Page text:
I have found two effective cures for this condition, more potent and long-lasting than calling upon mere temporary diversions. These never fail to restore my proper life perspective: Cemeteries and old yearbooks. Oh, and one more: A scene from the movie , “Dead Poets Society.” Let me explain.

Two weeks ago, my wife and I treated ourselves to a two-night stay in Pacific Grove, near Monterey, California. Our accommodations, which were within easy walking distance of the old Point Pinos lighthouse, were not elegant – but very comfortable and satisfactory. Linda had a bit of a problem with a cemetery located just across the road and within sight of our patio window – a bit creepy at nightfall, thought she!

 The next day we walked through that cemetery on the way to the lighthouse, and, like so many other times in the past, I experienced that initially unsettling, yet ultimately peaceful reaction that I always feel in a cemetery – namely, the reminder that we all have limited time on this fine earth and that all of our personal trials and tribulations amount to little in the overall scheme of this vast universe. These periodic reminders are, to me, a refreshing tonic; for my wife, not so much – cemeteries are still a bit unsettling to her. Even so, we both lingered as we always do in a cemetery, and perused the names and dates on the tombstones. “What kind of person was Emma, the ‘dearly beloved wife’ wrenched so early in life from her family?” we ask ourselves. The older and more remote and neglected the cemetery setting, the more vivid are our musings about the permanent residents all around us. I recall other such occasions. One of the most memorable for us was an old, lonely hillside cemetery at Jacksonville, Oregon which we visited as a family many years ago. Off the beaten path, it was quiet and serene, there.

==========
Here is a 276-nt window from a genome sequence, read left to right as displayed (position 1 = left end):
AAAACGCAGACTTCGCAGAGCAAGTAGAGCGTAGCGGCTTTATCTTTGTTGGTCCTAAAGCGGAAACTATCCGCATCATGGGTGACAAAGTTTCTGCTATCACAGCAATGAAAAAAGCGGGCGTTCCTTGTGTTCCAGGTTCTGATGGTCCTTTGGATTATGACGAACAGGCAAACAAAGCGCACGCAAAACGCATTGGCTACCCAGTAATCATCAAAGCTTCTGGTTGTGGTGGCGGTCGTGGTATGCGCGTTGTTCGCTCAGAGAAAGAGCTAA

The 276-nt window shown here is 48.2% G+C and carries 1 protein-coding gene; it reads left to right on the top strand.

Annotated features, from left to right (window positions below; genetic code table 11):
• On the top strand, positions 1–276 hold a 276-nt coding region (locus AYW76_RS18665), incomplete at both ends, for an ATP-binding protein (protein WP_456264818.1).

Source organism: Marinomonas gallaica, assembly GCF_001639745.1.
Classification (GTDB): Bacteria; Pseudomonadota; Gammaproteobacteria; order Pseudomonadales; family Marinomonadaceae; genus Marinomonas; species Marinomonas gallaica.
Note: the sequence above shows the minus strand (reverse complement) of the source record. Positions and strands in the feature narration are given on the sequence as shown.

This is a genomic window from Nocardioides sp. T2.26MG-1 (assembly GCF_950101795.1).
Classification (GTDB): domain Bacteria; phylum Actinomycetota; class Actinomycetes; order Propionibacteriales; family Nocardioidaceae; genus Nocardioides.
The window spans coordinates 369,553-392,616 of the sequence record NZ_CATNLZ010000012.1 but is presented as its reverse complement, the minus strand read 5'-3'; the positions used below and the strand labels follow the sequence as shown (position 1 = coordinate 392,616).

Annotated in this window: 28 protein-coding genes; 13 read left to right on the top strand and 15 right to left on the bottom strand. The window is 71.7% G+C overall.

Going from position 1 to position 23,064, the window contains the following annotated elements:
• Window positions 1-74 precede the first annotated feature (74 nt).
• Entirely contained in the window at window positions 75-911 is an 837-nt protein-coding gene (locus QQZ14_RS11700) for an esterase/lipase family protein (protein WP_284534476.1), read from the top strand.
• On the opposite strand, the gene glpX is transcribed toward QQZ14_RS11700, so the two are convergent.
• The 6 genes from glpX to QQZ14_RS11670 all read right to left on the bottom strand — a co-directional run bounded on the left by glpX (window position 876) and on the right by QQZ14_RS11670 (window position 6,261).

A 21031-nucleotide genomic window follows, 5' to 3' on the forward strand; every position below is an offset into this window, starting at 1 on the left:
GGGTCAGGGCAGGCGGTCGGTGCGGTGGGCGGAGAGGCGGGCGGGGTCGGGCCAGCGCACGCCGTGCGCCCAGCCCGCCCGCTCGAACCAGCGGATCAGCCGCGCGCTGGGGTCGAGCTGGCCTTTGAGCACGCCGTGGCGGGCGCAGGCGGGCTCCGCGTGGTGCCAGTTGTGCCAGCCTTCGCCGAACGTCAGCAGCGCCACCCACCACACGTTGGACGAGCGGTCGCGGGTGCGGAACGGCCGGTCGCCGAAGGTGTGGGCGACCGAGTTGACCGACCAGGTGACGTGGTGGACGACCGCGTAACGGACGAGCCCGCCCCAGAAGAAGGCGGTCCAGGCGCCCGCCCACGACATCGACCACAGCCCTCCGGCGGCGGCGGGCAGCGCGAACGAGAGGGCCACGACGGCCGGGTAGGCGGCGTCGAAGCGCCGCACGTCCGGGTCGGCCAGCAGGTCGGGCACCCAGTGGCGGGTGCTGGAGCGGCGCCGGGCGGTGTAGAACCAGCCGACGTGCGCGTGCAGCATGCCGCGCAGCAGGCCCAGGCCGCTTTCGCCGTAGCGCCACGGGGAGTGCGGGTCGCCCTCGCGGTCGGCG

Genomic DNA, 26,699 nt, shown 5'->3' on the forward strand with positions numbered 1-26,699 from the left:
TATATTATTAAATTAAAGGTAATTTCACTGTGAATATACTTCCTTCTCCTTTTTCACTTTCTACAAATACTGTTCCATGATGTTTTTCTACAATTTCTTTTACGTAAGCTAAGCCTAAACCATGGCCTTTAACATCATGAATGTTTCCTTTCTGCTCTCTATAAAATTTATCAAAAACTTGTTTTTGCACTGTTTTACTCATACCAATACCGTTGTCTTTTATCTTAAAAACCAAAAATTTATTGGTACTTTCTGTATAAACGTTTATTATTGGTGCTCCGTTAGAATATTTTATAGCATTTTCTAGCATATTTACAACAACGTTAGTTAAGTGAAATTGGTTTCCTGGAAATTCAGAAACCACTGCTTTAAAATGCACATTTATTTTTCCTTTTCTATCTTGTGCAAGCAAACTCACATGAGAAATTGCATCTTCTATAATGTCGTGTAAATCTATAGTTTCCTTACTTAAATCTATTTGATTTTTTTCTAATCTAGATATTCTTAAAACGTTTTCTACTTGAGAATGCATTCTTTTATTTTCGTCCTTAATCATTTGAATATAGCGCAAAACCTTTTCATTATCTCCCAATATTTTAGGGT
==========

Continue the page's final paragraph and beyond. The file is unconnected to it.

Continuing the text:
The most moving tombstones there were the tall, old-style pointed slabs dating to the mid -1800’s which bore poetic recollections of dear children and young spouses cut down in the prime of their brief lives. We took pictures and copied some of the beautiful inscriptions, relics of a time-past when the use of language was a far more common art-form than is the case today. These had great impact on us and the girls, their ultimate message being: Life is short; do something noble in your allotted time; do not waste your time and energy on hatred and bigotry, for we are all made of the same, fragile stuff.

One other very memorable graveyard experience took place some seventeen years ago on the English moors around the Bronte parsonage, the house where Charlotte Bronte and her siblings lived with their father, the parish rector. We arrived on a sullen, chilly, and leaden afternoon to tour the house and grounds, all of which were fascinating. Being a parsonage with an adjacent church, the grounds near the house were thick with old gravesites – not tidy little granite slabs flush with the ground, but large old markers and very tall, pointed vertical slabs of dark stone standing like an army of sentinels over the closely spaced burial plots.

Bronte Parsonage_1

Bronte Parsonage_2

As we began our tour of the gravesites, the skies turned darker, and the wind came up across the moor, whistling through the graveyard. “My God,” I thought to myself. “This is like a staged movie or a descriptive scene from a Jane Austin or Bronte novel; it couldn’t be more dramatic!” The graves were old and intriguing; they sent that same message: Don’t take yourself and your troubles too seriously; you and they shall pass, ere long. The message is at once both unnerving and one of peaceful resignation and realization. The net effect for me is a restored life perspective and a renewed determination to make good use of my time.

Old Yearbooks?

I have always been fascinated by old photographs (see my post of March 12, 2013: “Photographs: The Power of Time and Place”) and, especially, old school yearbooks. In my earlier years, my yearbook fascination puzzled me, seeming somewhat off-beat, but I ultimately figured out why they especially intrigue me. School yearbooks are about youngsters and young adults. Their content hints of promise, the future, and the possibilities inherent in the young, serious and somber faces which peer back at you from the page when you stop to look closely.